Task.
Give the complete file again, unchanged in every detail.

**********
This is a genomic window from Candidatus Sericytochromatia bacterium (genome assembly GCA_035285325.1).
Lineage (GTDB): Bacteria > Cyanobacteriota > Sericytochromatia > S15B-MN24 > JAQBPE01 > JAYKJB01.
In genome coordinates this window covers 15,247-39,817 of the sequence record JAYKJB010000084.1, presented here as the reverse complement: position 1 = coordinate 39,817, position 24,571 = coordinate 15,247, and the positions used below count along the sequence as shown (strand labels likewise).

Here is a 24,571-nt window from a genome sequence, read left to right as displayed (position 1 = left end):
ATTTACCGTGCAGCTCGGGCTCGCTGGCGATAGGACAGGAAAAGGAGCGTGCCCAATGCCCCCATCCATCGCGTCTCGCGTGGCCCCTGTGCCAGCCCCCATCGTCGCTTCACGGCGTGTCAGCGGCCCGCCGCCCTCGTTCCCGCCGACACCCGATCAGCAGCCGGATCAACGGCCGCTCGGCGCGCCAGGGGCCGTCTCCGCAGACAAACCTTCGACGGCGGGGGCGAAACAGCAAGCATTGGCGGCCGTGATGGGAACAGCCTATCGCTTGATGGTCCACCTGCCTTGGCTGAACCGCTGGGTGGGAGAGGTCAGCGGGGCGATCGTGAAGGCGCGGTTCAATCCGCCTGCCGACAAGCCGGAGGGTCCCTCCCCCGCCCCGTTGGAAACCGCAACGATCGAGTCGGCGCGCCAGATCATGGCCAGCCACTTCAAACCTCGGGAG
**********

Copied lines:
This is a genomic window from Candidatus Sericytochromatia bacterium (genome assembly GCA_035285325.1).
Lineage (GTDB): Bacteria > Cyanobacteriota > Sericytochromatia > S15B-MN24 > JAQBPE01 > JAYKJB01.
In genome coordinates this window covers 15,247-39,817 of the sequence record JAYKJB010000084.1, presented here as the reverse complement: position 1 = coordinate 39,817, position 24,571 = coordinate 15,247, and the positions used below count along the sequence as shown (strand labels likewise).

Here is a 24,571-nt window from a genome sequence, read left to right as displayed (position 1 = left end):
ATTTACCGTGCAGCTCGGGCTCGCTGGCGATAGGACAGGAAAAGGAGCGTGCCCAATGCCCCCATCCATCGCGTCTCGCGTGGCCCCTGTGCCAGCCCCCATCGTCGCTTCACGGCGTGTCAGCGGCCCGCCGCCCTCGTTCCCGCCGACACCCGATCAGCAGCCGGATCAACGGCCGCTCGGCGCGCCAGGGGCCGTCTCCGCAGACAAACCTTCGACGGCGGGGGCGAAACAGCAAGCATTGGCGGCCGTGATGGGAACAGCCTATCGCTTGATGGTCCACCTGCCTTGGCTGAACCGCTGGGTGGGAGAGGTCAGCGGGGCGATCGTGAAGGCGCGGTTCAATCCGCCTGCCGACAAGCCGGAGGGTCCCTCCCCCGCCCCGTTGGAAACCGCAACGATCGAGTCGGCGCGCCAGATCATGGCCAGCCACTTCAAACCTCGGGAG